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Victims of Las Vegas concert mass shooting must apply for assistance by Oct. 1

A makeshift memorial to victims of the Route 91 Harvest Festival mass shooting, on the northern end of the Las Vegas strip, Oct. 3, 2017. (Hilary Swift/Copyright 2018 The New York Times)

LAS VEGAS—About 275 tickets were sold from the three-state region to last year's deadly outdoor country music concert in Las Vegas, where 58 people died and 851 were injured.

Officials from Nevada's Victims of Crime Program are encouraging people to apply for funding by the approaching deadline of Oct. 1, which is one year after the nation's largest mass shooting occurred.

In the shooting, 64-year-old Stephen Paddock of Mesquite, Nevada, sprayed gunfire on a crowd of 21,210 concertgoers from the 32nd floor of the Mandalay Bay Resort and Casino. Witnesses said the gunshots lasted between 10 and 15 minutes. Officers entered Paddock's hotel room to find him dead. Authorities believe Paddock killed himself and that he acted alone.

According to Mary Woods, public information officer for the Nevada victims' program, the agency calls for applications to be submitted within one year of the crime.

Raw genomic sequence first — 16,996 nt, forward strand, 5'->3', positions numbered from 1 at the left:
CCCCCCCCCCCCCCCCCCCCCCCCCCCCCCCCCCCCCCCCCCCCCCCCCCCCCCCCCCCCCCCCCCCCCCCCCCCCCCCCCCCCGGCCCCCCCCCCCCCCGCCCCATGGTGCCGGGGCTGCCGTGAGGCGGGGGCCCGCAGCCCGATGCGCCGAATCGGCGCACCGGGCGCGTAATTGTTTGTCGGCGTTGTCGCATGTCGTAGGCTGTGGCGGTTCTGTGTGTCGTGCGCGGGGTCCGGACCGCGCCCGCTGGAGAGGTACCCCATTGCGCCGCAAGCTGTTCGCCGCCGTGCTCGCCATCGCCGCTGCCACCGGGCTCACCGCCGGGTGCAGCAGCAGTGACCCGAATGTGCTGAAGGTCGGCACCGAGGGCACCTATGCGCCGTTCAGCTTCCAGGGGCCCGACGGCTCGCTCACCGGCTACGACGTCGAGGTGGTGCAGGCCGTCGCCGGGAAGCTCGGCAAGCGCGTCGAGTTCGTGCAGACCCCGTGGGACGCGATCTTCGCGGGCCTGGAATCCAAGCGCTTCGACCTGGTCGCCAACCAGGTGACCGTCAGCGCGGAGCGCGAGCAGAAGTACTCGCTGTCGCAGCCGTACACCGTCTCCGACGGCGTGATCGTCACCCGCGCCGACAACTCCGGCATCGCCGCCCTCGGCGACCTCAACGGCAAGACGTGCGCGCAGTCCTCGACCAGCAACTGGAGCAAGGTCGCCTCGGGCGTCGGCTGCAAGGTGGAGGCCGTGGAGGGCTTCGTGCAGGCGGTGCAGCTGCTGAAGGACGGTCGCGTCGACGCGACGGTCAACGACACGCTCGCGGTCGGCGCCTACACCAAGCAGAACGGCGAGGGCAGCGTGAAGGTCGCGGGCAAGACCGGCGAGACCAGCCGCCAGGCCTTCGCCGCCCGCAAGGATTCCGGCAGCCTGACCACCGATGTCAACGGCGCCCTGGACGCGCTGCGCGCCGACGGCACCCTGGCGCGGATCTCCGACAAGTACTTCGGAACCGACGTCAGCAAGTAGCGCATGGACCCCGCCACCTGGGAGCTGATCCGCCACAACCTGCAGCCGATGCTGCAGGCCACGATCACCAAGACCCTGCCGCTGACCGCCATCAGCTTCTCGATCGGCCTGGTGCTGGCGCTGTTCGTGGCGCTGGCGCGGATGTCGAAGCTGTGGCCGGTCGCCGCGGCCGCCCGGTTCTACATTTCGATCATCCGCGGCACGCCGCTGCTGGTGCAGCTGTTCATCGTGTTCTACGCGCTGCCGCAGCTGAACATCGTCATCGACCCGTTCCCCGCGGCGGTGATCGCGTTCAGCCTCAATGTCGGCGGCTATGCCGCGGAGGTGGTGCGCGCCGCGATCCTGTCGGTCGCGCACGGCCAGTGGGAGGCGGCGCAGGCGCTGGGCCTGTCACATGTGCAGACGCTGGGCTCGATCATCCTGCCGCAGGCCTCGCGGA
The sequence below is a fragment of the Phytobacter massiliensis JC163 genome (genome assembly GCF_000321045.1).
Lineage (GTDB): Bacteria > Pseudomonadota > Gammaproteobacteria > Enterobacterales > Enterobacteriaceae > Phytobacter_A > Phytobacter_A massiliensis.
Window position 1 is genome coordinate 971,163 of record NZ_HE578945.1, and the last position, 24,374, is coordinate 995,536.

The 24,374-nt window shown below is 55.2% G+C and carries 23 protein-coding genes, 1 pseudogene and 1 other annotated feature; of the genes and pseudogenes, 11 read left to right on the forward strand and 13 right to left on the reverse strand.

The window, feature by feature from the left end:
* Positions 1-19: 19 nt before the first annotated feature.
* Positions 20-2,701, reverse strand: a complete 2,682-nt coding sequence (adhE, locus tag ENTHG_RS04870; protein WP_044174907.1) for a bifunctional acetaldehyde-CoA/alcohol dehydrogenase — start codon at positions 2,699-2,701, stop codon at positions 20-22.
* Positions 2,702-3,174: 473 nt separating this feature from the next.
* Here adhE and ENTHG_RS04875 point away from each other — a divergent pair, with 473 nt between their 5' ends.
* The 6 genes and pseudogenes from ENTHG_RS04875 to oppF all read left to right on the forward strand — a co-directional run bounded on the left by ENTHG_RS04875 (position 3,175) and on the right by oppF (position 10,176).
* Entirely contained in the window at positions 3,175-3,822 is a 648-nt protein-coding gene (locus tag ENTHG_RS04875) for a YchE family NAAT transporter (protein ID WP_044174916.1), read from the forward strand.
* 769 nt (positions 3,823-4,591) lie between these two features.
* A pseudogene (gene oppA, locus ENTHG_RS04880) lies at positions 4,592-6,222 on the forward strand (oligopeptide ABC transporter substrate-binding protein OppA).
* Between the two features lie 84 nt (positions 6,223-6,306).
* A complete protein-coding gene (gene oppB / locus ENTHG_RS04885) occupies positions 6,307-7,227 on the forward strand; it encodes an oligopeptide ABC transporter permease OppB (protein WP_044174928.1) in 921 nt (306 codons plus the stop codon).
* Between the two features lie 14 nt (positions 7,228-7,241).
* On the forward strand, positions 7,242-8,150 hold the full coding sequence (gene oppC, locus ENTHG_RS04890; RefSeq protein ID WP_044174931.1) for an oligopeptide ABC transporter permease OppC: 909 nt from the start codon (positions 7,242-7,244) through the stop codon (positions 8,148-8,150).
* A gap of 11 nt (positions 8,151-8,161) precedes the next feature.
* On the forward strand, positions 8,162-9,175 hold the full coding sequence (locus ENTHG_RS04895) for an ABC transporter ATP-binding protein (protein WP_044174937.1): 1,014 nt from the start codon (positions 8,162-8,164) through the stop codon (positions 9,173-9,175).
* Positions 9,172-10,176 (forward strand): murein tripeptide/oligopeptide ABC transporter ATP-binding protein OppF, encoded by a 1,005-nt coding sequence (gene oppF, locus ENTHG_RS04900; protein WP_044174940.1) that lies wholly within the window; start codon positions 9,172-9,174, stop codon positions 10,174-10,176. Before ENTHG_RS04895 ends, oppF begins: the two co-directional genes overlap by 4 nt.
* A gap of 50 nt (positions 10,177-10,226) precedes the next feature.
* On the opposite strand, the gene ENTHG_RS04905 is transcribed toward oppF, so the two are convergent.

Funds from the program can be used by survivors for out-of-pocket expenses such as medical bills or counseling co-pays that are not covered by insurance, according to Woods. Even those survivors who don't have any eligible expenses are still encouraged to apply for the program before the Oct. 1 deadline just in case they incur any future expenses that might be covered by the program.

Of the 21,210 tickets sold for the Route 91 Harvest Festival outdoor venue, only about 23 percent of the ticket holders, 4,851 people, have applied for assistance.

In North Dakota, there were 117 tickets purchased and so far only 15 people have applied for aid. In Minnesota, there were 101 tickets purchased and only 13 submitted applications so far. And in South Dakota, there were 57 tickets sold, and only six have applied.

Woods encourages those who were at the mass shooting to apply before the deadline.

Stephanie Pierson, the director of the South Dakota Victims' Services Program, said this is a national outreach effort by the state of Nevada to ensure shooting victims have an opportunity for reimbursement.

Pierson said in a statement that her program has not received any calls from South Dakotans who attended the concert, but she also encouraged shooting survivors to not hesitate to apply.

Woods said there have been several other funds used since the tragedy last October. One fund from private donations collected about $31 million for families of those who died and for those injured. The fund was distributed within months of the shooting. Similar funds were established to help mass shooting victims of the Orlando gay bar shooting and the Boston Marathon street bombing.

Woods said funding for the Nevada Victims of Crime program comes from various government agencies and doesn't include private donations.

Ticket holders for the Las Vegas event are encouraged to apply to the Vegas Strong Resiliency Center website or by calling 1-833-299-2433.